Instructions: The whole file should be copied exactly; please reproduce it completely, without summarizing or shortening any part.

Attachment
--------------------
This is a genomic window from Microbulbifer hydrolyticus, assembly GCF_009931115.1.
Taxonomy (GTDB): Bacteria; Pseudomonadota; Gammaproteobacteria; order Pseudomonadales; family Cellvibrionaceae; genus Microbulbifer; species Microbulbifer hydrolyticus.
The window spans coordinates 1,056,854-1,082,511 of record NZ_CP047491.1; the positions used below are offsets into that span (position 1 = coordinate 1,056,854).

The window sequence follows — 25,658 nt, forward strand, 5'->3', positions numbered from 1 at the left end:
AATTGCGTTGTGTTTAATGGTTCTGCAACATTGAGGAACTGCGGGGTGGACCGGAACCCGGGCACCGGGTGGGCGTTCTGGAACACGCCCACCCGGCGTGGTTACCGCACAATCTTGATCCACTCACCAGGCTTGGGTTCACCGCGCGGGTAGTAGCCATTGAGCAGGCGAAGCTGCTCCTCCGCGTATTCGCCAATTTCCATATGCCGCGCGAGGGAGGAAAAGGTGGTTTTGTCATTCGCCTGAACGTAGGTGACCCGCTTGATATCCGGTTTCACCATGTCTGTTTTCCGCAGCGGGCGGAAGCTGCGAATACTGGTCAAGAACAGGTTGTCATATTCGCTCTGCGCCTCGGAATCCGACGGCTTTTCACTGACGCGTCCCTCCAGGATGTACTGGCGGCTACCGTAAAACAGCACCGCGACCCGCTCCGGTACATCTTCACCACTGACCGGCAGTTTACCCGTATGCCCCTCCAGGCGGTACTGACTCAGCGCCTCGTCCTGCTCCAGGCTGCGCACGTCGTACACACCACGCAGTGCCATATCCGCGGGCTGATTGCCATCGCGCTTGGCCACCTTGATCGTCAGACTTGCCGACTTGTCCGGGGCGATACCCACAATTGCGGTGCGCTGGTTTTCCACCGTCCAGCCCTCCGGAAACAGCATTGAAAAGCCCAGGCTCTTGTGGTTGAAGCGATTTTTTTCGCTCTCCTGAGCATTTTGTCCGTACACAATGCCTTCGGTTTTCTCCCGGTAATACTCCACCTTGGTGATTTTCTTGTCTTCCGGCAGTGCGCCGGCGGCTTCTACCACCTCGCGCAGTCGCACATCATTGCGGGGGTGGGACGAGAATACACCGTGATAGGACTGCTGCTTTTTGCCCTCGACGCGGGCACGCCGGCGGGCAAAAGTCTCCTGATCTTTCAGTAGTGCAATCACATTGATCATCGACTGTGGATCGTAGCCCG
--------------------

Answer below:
This is a genomic window from Microbulbifer hydrolyticus, assembly GCF_009931115.1.
Taxonomy (GTDB): Bacteria; Pseudomonadota; Gammaproteobacteria; order Pseudomonadales; family Cellvibrionaceae; genus Microbulbifer; species Microbulbifer hydrolyticus.
The window spans coordinates 1,056,854-1,082,511 of record NZ_CP047491.1; the positions used below are offsets into that span (position 1 = coordinate 1,056,854).

The window sequence follows — 25,658 nt, forward strand, 5'->3', positions numbered from 1 at the left end:
AATTGCGTTGTGTTTAATGGTTCTGCAACATTGAGGAACTGCGGGGTGGACCGGAACCCGGGCACCGGGTGGGCGTTCTGGAACACGCCCACCCGGCGTGGTTACCGCACAATCTTGATCCACTCACCAGGCTTGGGTTCACCGCGCGGGTAGTAGCCATTGAGCAGGCGAAGCTGCTCCTCCGCGTATTCGCCAATTTCCATATGCCGCGCGAGGGAGGAAAAGGTGGTTTTGTCATTCGCCTGAACGTAGGTGACCCGCTTGATATCCGGTTTCACCATGTCTGTTTTCCGCAGCGGGCGGAAGCTGCGAATACTGGTCAAGAACAGGTTGTCATATTCGCTCTGCGCCTCGGAATCCGACGGCTTTTCACTGACGCGTCCCTCCAGGATGTACTGGCGGCTACCGTAAAACAGCACCGCGACCCGCTCCGGTACATCTTCACCACTGACCGGCAGTTTACCCGTATGCCCCTCCAGGCGGTACTGACTCAGCGCCTCGTCCTGCTCCAGGCTGCGCACGTCGTACACACCACGCAGTGCCATATCCGCGGGCTGATTGCCATCGCGCTTGGCCACCTTGATCGTCAGACTTGCCGACTTGTCCGGGGCGATACCCACAATTGCGGTGCGCTGGTTTTCCACCGTCCAGCCCTCCGGAAACAGCATTGAAAAGCCCAGGCTCTTGTGGTTGAAGCGATTTTTTTCGCTCTCCTGAGCATTTTGTCCGTACACAATGCCTTCGGTTTTCTCCCGGTAATACTCCACCTTGGTGATTTTCTTGTCTTCCGGCAGTGCGCCGGCGGCTTCTACCACCTCGCGCAGTCGCACATCATTGCGGGGGTGGGACGAGAATACACCGTGATAGGACTGCTGCTTTTTGCCCTCGACGCGGGCACGCCGGCGGGCAAAAGTCTCCTGATCTTTCAGTAGTGCAATCACATTGATCATCGACTGTGGATCGTAGCCCG